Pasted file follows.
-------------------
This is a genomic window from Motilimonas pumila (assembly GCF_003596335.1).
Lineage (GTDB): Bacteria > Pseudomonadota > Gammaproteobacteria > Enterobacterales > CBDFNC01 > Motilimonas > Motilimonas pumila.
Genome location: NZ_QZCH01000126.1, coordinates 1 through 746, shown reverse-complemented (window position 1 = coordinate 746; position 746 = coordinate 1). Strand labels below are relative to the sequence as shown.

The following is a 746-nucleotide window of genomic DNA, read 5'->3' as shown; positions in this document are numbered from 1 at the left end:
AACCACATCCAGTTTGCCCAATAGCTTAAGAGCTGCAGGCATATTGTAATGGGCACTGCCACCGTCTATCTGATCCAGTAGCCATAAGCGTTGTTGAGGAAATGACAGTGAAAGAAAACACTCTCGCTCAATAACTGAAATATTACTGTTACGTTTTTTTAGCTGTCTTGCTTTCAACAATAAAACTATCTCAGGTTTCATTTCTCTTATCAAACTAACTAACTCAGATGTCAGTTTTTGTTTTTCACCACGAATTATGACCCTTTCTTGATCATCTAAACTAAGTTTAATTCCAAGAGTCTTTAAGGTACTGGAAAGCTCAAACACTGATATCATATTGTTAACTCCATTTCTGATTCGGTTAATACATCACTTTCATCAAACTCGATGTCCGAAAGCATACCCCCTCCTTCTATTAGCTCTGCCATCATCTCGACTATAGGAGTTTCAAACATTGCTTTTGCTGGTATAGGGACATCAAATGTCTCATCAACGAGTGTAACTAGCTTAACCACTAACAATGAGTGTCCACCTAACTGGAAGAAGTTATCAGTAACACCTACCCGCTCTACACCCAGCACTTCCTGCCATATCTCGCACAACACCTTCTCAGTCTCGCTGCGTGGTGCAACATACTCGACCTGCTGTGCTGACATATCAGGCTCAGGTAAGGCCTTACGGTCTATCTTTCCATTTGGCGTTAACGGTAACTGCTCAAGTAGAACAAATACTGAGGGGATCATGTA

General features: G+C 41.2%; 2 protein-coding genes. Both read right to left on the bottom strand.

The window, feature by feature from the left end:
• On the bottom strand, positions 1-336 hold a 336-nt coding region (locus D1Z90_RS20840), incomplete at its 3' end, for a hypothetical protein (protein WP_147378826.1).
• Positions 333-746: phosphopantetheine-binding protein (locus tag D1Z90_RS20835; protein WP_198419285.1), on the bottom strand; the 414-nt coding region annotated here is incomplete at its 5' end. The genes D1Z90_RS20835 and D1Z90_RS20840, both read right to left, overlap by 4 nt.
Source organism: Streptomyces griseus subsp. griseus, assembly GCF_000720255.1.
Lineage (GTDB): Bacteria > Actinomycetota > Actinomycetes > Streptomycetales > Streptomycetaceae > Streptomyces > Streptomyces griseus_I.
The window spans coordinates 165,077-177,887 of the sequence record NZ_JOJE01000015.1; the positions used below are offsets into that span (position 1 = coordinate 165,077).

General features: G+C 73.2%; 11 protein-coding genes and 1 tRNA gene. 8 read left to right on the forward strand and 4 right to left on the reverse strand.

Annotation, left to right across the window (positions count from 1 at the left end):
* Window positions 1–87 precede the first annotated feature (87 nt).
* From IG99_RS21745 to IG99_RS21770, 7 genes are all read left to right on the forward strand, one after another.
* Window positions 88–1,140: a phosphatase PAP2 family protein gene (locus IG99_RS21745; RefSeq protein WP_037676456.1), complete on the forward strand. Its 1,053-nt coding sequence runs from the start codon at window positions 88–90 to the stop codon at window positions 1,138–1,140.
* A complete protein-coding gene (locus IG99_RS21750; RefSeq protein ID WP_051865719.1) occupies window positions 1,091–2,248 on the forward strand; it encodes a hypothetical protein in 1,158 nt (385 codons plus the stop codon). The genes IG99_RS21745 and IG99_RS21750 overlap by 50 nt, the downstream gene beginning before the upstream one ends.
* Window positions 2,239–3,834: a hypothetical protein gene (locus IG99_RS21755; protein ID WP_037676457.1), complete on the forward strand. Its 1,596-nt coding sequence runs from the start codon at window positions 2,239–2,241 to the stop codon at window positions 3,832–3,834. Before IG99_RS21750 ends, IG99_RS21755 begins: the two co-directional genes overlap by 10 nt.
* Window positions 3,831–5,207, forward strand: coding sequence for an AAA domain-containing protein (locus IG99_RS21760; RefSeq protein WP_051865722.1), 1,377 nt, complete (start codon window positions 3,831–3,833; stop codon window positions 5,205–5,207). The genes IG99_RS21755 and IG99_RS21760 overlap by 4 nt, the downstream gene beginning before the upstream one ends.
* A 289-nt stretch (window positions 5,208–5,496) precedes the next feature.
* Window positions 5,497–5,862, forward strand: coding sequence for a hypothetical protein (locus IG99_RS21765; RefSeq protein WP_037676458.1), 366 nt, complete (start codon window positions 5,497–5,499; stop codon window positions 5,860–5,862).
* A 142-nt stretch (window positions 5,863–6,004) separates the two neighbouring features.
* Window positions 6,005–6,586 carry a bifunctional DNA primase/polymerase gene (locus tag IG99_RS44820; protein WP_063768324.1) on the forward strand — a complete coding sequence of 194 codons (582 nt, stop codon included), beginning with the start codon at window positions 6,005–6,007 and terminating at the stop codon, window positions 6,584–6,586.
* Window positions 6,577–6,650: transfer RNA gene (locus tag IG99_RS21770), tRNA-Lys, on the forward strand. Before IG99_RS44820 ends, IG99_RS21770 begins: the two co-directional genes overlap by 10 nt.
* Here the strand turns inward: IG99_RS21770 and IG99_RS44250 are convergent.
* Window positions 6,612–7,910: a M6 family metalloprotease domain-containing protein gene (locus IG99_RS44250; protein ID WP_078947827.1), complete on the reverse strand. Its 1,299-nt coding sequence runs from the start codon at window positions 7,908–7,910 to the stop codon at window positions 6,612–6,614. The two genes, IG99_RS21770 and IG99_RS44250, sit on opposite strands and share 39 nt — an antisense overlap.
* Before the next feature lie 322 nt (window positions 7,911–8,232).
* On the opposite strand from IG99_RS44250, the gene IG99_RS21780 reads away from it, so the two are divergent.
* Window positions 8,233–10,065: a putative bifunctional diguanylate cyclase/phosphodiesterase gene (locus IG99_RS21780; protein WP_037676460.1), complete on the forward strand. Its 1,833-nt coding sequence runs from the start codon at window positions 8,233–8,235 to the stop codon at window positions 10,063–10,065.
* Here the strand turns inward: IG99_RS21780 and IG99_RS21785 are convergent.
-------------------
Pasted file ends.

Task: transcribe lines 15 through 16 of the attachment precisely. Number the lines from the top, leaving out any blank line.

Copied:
* Window positions 1–87 precede the first annotated feature (87 nt).
* From IG99_RS21745 to IG99_RS21770, 7 genes are all read left to right on the forward strand, one after another.